The Grammarians War

March 2020

If I understand this correctly, The Grammarians War was a 16th-century, Tudor-era conflict (1519-1521) between rival methods of teaching Latin. The opposing sides were led, respectively, by schoolmasters William Horman (of Eton College) and William Lily (of St Paul’s School), and Robert Whittington, who taught in London in the 1510s. They attacked and counterattacked through a series of publications (pamphlets) and vindictive theatrical gestures like Whittington nailing his satirical verse to the doors of Old St Paul’s Cathedral. What was at stake in this quarrel?

The war waged between the defenders of prescriptive pedagogy, which emphasized rule-based learning and was associated with medieval forms of instruction, and the representatives of the ostensibly imitative methods promoted by humanists who encouraged the reading and critical analysis of classical texts. Moreover, the participants in the Grammarians’ War offered pedagogical as well as literary models for future educators, and their poetic anthologies printed in relation to this fictional battle considerably enhanced their self-representation and reputation as Neo-Latin poets. The controversy, however, was not restricted to issues of grammar, pedagogy, and literary self-fashioning, but was also motivated by the ongoing struggle to secure position and patronage for these socially well-connected schoolmasters at the Tudor court. After this public intellectual debate, Lily and Whittington in particular were rewarded with prestigious commissions from the royal court.


How was their choice of typography significant?

In their respective pamphlets, both Lily and Horman isolate typographically Whittington’s poems through the use of black letter or Gothic type, which was associated with medieval manuscripts. The Gothic type suggests that Whittington is a representative of a by-gone era and that he does not share their humanist mindset, a mindset that was visually expressed through Roman type in contemporary print publications. Interestingly, during the Grammarians’ War, the typography of Whittington’s textbooks and even his poetic response to Lily and Horman were updated and, as the attached title pages illustrate, the black letters was replaced with Roman type to make him look more progressive which also made him more marketable.


I liked this comment you made: “I try to focus on the literary but you can never separate it from the political.” Can you expand a little on that?

Through these hotly debated humanist educational methods, students acquired important practical skills in rhetorical strategies, which formed the basis of a variety of early modern discourses, including literary, philosophical, legal, religious, and political writings. Moreover, the techniques of language instruction entailed not only the inculcation of grammatical rules, but also the internalization of a set of moral values (derived from classical moral philosophy), which equipped students to become effective political and religious leaders and counsellors of rulers. This complex set of skills was indispensable for political advancement and courtly preferment. In fact, when we consider the disciples of these schoolmasters, we find among them many members of the governing classes and leading intellectuals of the early Tudor period. Emulating other Renaissance courts in Europe, the Tudors prided themselves on creating opportunities for social mobility based on intellectual merit rather than merely noble birth. A thorough humanist education was therefore a valuable asset for a broadening class of people throughout 16th-century England.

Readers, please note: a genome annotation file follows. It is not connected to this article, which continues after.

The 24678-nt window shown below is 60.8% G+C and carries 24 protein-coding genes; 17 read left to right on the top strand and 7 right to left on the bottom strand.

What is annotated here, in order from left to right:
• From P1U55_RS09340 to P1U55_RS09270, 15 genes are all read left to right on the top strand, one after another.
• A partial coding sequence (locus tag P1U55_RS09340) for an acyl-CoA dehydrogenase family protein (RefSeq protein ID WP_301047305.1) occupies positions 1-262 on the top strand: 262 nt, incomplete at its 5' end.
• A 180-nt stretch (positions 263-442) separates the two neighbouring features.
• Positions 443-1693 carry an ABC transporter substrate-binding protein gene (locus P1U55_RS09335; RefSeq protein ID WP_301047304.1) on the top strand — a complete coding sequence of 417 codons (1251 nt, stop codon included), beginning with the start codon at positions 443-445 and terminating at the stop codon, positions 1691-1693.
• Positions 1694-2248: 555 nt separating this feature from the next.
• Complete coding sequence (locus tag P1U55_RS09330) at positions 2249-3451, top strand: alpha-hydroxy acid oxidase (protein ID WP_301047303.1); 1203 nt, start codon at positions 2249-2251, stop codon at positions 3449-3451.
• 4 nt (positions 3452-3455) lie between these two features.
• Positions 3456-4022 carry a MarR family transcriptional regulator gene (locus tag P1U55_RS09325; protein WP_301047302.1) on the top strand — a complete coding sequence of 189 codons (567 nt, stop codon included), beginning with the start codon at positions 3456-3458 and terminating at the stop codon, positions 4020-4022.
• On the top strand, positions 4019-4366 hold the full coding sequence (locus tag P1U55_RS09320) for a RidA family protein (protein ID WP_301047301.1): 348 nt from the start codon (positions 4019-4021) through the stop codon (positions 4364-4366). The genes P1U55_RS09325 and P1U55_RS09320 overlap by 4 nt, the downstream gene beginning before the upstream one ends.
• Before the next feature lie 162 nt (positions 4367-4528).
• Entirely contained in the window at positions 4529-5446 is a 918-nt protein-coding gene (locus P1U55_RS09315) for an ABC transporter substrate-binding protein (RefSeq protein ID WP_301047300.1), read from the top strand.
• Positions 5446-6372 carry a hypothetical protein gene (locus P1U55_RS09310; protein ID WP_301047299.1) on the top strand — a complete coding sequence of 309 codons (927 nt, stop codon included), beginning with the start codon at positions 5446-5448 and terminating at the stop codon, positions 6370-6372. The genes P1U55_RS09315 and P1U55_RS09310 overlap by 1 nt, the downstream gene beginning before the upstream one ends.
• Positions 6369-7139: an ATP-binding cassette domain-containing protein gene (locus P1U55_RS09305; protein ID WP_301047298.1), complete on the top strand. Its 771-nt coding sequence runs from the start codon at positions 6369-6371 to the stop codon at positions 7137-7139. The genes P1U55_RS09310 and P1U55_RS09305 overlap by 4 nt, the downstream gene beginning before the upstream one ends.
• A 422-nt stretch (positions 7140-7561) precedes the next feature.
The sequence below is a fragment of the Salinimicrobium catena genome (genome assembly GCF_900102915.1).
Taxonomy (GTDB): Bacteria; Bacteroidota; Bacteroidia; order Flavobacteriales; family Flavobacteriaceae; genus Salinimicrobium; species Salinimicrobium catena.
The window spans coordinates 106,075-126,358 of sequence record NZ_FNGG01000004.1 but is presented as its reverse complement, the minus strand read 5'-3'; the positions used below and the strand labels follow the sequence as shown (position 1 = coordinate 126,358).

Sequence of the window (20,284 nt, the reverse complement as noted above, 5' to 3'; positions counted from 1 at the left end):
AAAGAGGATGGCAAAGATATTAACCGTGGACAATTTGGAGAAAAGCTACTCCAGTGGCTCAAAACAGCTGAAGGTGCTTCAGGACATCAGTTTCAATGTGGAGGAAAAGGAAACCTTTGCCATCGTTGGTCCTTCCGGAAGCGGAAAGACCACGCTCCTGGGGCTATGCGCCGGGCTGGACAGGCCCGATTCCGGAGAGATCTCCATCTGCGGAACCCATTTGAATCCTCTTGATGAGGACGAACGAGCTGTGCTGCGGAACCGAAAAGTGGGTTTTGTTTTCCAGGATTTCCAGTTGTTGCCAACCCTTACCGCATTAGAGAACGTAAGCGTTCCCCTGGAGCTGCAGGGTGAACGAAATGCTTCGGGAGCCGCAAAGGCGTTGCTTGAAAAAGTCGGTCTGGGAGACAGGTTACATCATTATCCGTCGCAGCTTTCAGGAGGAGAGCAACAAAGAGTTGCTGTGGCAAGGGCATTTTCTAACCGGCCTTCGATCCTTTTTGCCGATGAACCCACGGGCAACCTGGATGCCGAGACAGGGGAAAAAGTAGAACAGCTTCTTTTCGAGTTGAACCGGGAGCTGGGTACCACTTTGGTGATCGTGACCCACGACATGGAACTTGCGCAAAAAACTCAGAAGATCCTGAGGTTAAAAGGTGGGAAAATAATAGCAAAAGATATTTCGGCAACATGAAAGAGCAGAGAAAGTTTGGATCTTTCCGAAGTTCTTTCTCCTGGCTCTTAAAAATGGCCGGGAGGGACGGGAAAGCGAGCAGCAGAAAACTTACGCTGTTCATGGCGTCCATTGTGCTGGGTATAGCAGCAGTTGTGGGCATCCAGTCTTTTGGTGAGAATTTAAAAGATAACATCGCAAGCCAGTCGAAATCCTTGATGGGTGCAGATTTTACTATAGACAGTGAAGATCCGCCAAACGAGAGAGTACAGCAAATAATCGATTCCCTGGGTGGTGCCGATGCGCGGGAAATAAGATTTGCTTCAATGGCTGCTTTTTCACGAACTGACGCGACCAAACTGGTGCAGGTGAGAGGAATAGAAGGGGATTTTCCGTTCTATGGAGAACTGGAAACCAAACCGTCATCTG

Do you secretly sympathize with one side over the other?

Since I am currently working on a critical edition of Lily’s poetical works and, for a number of years, I have focused on the scholarly and literary activities of schoolmasters who were, in one way or another, related to the Lily-Horman circle or studied at their schools, I am more familiar with their side of the story and perhaps inevitably more sympathetic or biased towards them. But as a result of my recent research on the Grammarians’ War, I became quite intrigued by the figure of Whittington, who was generally regarded less favourably by later generations of scholars. I hope to explore in more detail his perspective on this peculiar battle, which eventually led him to abandon publishing grammatical handbooks and to reinvent himself as a popular English translator of classical Latin works.


Ágnes Juhász-Ormsby is Associate Professor with MUN’s Department of English, with a special interest in Early Modern Studies.



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